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Presbyterian Youth Triennium offering to build ‘calamity resiliant’ shelters in Philippines

Shipping containers to be used in the construction of churches and schools

by Paul Seebeck | Presbyterian News Service

March 2014, an email in the Philippines was sent out that eventually spread across the Pacific. It contained an idea from Silliman University President Dr. Ben Malayang. He’d just seen his country suffer through two deadly natural disasters.

A 7.2 magnitude earthquake shook Bohol in October 2013, destroying more than 14,500 structures, including many churches. A month later the strongest storm ever recorded at landfall, Typhoon Haiyan/Yolanda hit the islands at 180 mph, killing more than 6,000 and causing catastrophic damage, especially in Leyte.

Now Malayang, a noted environmentalist and environment policy expert, wanted Silliman engineers to build “calamity resilient” classrooms and churches out of shipping containers—a resource that is everywhere in the Philippines. There are so many cargo containers in the major transpacific import and export center that companies now park them at landfill sites around the country.

Presbyterian World Mission Asia-Pacific Area Coordinator Mienda Uriarte was in the Philippines in the aftermath of Typhoon Haiyan/Yolanda as the idea was being proposed at Silliman University and Divinity School, a World Mission partner. Uriarte listened to countless stories in villages about how they had no place to go, even as the high winds and rising waters were destroying their homes.

“In Leyte the roofs to a school classrooms were ripped off first,” she says, “All teachers could do was huddle and pray.”

When Uriarte returned home she began talking about the idea and other projects with the wider church. Presbyterian Youth Triennium Director Gina Yeager-Buckley asked Uriarte if she had any mission projects that might be related to the 2016 Triennium theme of “GO.”

Stacks of shipping containers in the Philippines that companies park near landfill sites. —Frank Dimmock

Stacks of shipping containers in the Philippines that companies park near landfill sites. —Frank Dimmock

Hearing that Triennium was looking for a project they could support with an offering, Uriarte thought of the Philippines project and how they hoped to build storm shelters out of cargo containers.

“I saw how it might fit with their theme,” says Uriarte, “how some 5,000 youth could get behind this idea—in helping others in another part of the world have a place to go during a time of disaster.”

The more Yeager-Buckley heard about how the Silliman project might fit with the “GO” theme, the more she was intrigued. Yeager-Buckley knew how much youth care about their environment and world. When she brought the concept to the Triennium team, they agree; this would give youth a chance to make a difference in people’s lives affected by climate change, what scientists point to as a factor in the recent increase of superstorms like Typhoon Haiyan.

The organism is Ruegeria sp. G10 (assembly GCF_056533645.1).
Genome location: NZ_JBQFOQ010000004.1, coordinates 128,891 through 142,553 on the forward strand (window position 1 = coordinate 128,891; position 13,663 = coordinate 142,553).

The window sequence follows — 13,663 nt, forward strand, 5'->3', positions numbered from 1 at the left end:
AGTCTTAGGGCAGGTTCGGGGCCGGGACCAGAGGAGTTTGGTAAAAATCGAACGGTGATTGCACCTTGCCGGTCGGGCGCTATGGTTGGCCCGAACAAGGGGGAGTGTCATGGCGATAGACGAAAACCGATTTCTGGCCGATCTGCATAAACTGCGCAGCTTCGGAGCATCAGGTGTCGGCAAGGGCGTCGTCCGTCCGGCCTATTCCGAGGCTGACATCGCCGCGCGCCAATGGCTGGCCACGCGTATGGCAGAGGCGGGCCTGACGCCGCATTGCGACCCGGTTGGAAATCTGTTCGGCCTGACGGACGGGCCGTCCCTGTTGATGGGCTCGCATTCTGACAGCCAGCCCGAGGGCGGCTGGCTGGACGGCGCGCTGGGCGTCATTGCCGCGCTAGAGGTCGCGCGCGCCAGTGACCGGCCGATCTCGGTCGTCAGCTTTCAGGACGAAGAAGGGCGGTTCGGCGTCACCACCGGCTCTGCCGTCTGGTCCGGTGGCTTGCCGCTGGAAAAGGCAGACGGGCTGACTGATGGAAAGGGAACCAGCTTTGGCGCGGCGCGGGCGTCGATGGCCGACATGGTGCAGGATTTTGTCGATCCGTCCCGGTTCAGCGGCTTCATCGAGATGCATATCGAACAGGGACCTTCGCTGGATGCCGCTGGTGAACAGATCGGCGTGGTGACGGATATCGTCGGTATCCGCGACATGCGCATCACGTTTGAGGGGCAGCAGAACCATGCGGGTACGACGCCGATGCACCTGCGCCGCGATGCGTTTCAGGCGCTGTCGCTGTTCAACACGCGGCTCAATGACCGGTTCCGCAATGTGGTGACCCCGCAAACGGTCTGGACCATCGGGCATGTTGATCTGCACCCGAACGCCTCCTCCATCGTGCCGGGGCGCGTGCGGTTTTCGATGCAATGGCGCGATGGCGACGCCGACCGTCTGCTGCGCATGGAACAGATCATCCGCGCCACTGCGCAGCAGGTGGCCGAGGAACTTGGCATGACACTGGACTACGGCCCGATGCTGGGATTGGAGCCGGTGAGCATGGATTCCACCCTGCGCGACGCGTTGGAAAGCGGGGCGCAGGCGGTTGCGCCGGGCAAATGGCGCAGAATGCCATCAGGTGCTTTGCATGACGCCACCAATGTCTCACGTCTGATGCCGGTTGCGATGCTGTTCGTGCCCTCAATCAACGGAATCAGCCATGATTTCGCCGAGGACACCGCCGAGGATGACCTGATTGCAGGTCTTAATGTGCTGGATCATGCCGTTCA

At first, there was “a bit of hesitancy” in the Philippines around Dr. Malayang’s idea—a shelter wasn’t exactly what people thought of when they saw shipping containers. But as engineers presented designs of what these churches and classrooms might look like it begin to sink in that this was a very practical, workable idea.

“People could see it met the requirements of creativity and functionality,” says Silliman Vice President for Development Jane Annette Bellarmino. “They began to understand that a ready-made structure could be made available and retrofitted over a shorter period of time than a more traditional structure.”

According to Bellarmino, the design for the church and classroom shelters really wasn’t much of a problem. The engineers’ primary focus was how the building would look. Working with standard measurements of shipping containers, they worked to keep as much of their fundamental materials as possible—the steel used to build them would contribute to them being calamity-resilient.

“We just had to fit it into a design that we thought would make the structure essentially a classroom or church,” says Bellarmino. “We’re proud they were able to infuse practicality and calamity-resiliency into it, and put everything in one piece.”

Construction for the first church shelter in Bohol will begin later this year.

Receipts from the Triennium offering in July will contribute to the next project—a calamity resistant classroom in theNational Heroes Institute (NHI)—that will also serve as a shelter for school children. NHI is committed to providing quality Christian education, especially to poor children in Leyte, from grades 1-12.

“Hearing of the support of the youth who will attend Triennium strengthens our faith in God and humankind,” says Bellarmino. “It also affirms how ingenuity that saves lives [and] provides shelter doesn’t have to be sophisticated or expensive all the time.”

“This project celebrates our Filipino spirit,” she adds. “It reminds us how our resilience is like a shipping container—solid in the purpose, yet flexible in terms of the conditions it finds itself in.”


The 2016 Presbyterian Youth Triennium will be held at Purdue University July 19-23.

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